The Un-equivalence of Violence: The Communal Question in Janam’s Plays [9.45 a.m.-11. 15 a.m.]
An illustrated talk by Sudhanva Deshpande
From Hatyare (1979, about the communal riots in Aligarh) to Achchhe Din (2016, on Modi’s shenanigans) the Delhi-based street theatre group Jana Natya Manch (Janam) has done a large number of plays on the communal issue. This talk will trace the evolution of the communal question with examples from Janam’s plays. In particular, the presentation will focus on the difficulties and challenges of portraying situations of asymmetrical violence.
Sudhanva Deshpande joined Jana Natya Manch in 1987, motivated and inspired by Safdar Hashmi. Over the past three decades, he has been involved in the creation and direction of dozens of street, proscenium and other performances. As an actor, he has over 2,000 performances to his credit. He has led workshops all over the country, and in Palestine, South Africa, and in several countries of Europe and North America. He has co-directed two films on Habib Tanvir and Naya Theatre, and has edited two volumes of essays on theatre and politics. He’s involved in the running of Studio Safdar and the May Day Bookstore in New Delhi, and works as editor at LeftWord Books.
11.15 a.m.-11.30 a.m. Coffee Break
How to draw histories? Art as Method [11.30 a.m.- 1 p.m.]
A presentation by T. Sanathanan
The Sri Lankan civil war that came to a violent end in 2009, in a way was a product of ideological fix and the methodological limitation of the written history of the Island. In the post-armed conflict context, historical narratives of dominance have been further strengthened by monumentalization/ memorialization projects of military victory. In the process of narrating the victory, the history of civilians who carried the burden of the war was completely erased.
This presentation discusses four of my art projects created since 2004: ‘History of Histories’ (2004), ‘Imag (in) ing Home’ (2009), ‘The Incomplete Thombu’ (2011) and ‘The Cabinet of resistance’ (2016) that dealt with the memory of the civilians caught in civil war. These works employed art as a tool of collecting, archiving and narrating the experience of war through ordinary and mundane material.
T. Sanathanan is a visual artist living and working in Jaffna, Sri Lanka. His work has been exhibited widely in Sri Lanka and at the Museum of Anthropology at UBC, Vancouver; Queensland Art Gallery, South Brisbane; Museum of Ethnology, Vienna; Devi Art Foundation, New Delhi, Asian Art Archive, Hong Kong; Kochi Art Biennial; among others. His artist book projects include ‘The One Year Drawing Project’, ‘The Incomplete Thombu’, and ‘A–Z of Conflict’ (forthcoming). He holds degrees in painting from the University of Delhi and a PhD from Jawaharlal Nehru University, New Delhi. He is currently a Senior Lecturer in Art History, Department of Fine Arts, Jaffna University and co funder of Sri Lankan archive for contemporary art, architecture and design.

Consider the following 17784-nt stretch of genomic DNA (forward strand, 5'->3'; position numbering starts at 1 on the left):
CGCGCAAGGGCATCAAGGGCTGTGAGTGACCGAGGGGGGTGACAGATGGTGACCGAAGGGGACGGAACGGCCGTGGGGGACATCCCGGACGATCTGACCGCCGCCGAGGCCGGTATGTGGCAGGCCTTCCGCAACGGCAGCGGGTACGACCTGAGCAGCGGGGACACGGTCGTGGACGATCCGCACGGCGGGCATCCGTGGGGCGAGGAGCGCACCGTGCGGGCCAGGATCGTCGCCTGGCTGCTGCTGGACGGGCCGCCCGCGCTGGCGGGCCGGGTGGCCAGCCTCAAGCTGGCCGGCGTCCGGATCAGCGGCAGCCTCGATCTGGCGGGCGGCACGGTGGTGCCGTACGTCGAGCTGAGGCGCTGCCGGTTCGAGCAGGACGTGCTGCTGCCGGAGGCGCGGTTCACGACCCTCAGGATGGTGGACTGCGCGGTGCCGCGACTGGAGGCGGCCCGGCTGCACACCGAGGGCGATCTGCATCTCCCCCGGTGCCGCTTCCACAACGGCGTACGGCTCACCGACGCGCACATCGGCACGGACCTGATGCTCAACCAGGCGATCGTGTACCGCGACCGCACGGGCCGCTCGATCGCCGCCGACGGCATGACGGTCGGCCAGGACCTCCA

1 p.m.- 2 p.m. Lunch
The Camera as Witness [2p.m. – 3.30 p.m.]
Joy Pachuau and Ryan Lobo. Illustrated talk.
Visualizing Mizo History through Photographs- Joy Pachuau
The paper will address the importance of looking at photographs as a source in studying Mizo history. By doing so, the paper will investigate the larger question of photographs as a historical source and look at the implications of the lack of visual representations of the Mizos. One of the most important consequences of the project was the gathering of photographs from personal collections/family albums, thereby creating a vast resource of ‘local self-representations’, rather than a mere colonial repertoire of photographs, a common enough scenario in the Northeast. The paper will also try and analyze the nature of photographs, coming as it were from three sources – colonial, missionary and the local populace suggesting that a particular narrative embodies each category of images.
A Million Mutinies and Udanta– Ryan Lobo
As the saying goes, ‘History flows in our blood and is not written in our books’. For many in once ‘remote’ areas of India, regional talent shows and the Internet have become stages for the sharing of performance and stories. ‘A Million Mutinies’ are photographs of a semi rural troupe of performers at a ‘talent show’ in a small Indian city, the Bir Khalsa group. Captioned from Sikh mythology and in the words of the performers themselves.
In ‘Udanta‘, I attempt a contemporary revelation of our times, an exploration of a ‘wounded’ civilization grappling with its past and attempting to create a future, using photographs of symbols and museum visitors, conscious of the fact that whole iceberg floats on, relentless and regardless, thus captioned with extracts from mythology, as myth is an image in terms of which we try to make sense of the world, more potent than mere history.